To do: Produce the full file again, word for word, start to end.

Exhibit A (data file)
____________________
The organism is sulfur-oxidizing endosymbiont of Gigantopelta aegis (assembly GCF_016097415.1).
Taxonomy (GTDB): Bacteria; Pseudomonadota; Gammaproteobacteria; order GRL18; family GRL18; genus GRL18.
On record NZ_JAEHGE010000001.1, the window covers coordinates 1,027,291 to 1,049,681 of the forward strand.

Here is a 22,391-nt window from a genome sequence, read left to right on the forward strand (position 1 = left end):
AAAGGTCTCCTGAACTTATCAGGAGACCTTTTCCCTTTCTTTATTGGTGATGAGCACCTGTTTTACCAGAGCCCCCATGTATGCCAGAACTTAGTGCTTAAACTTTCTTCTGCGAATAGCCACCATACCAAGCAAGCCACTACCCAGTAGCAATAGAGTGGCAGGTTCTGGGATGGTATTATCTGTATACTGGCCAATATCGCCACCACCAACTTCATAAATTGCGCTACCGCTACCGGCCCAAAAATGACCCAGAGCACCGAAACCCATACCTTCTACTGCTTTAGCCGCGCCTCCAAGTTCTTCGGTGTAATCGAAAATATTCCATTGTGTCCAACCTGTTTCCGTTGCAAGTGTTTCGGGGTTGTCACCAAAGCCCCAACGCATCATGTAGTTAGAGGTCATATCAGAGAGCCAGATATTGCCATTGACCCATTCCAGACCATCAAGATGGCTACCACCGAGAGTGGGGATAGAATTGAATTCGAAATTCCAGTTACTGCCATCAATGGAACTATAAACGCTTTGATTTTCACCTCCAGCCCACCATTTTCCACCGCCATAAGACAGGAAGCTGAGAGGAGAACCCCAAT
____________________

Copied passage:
The organism is sulfur-oxidizing endosymbiont of Gigantopelta aegis (assembly GCF_016097415.1).
Taxonomy (GTDB): Bacteria; Pseudomonadota; Gammaproteobacteria; order GRL18; family GRL18; genus GRL18.
On record NZ_JAEHGE010000001.1, the window covers coordinates 1,027,291 to 1,049,681 of the forward strand.

Here is a 22,391-nt window from a genome sequence, read left to right on the forward strand (position 1 = left end):
AAAGGTCTCCTGAACTTATCAGGAGACCTTTTCCCTTTCTTTATTGGTGATGAGCACCTGTTTTACCAGAGCCCCCATGTATGCCAGAACTTAGTGCTTAAACTTTCTTCTGCGAATAGCCACCATACCAAGCAAGCCACTACCCAGTAGCAATAGAGTGGCAGGTTCTGGGATGGTATTATCTGTATACTGGCCAATATCGCCACCACCAACTTCATAAATTGCGCTACCGCTACCGGCCCAAAAATGACCCAGAGCACCGAAACCCATACCTTCTACTGCTTTAGCCGCGCCTCCAAGTTCTTCGGTGTAATCGAAAATATTCCATTGTGTCCAACCTGTTTCCGTTGCAAGTGTTTCGGGGTTGTCACCAAAGCCCCAACGCATCATGTAGTTAGAGGTCATATCAGAGAGCCAGATATTGCCATTGACCCATTCCAGACCATCAAGATGGCTACCACCGAGAGTGGGGATAGAATTGAATTCGAAATTCCAGTTACTGCCATCAATGGAACTATAAACGCTTTGATTTTCACCTCCAGCCCACCATTTTCCACCGCCATAAGACAGGAAGCTGAGAGGAGAACCCCAAT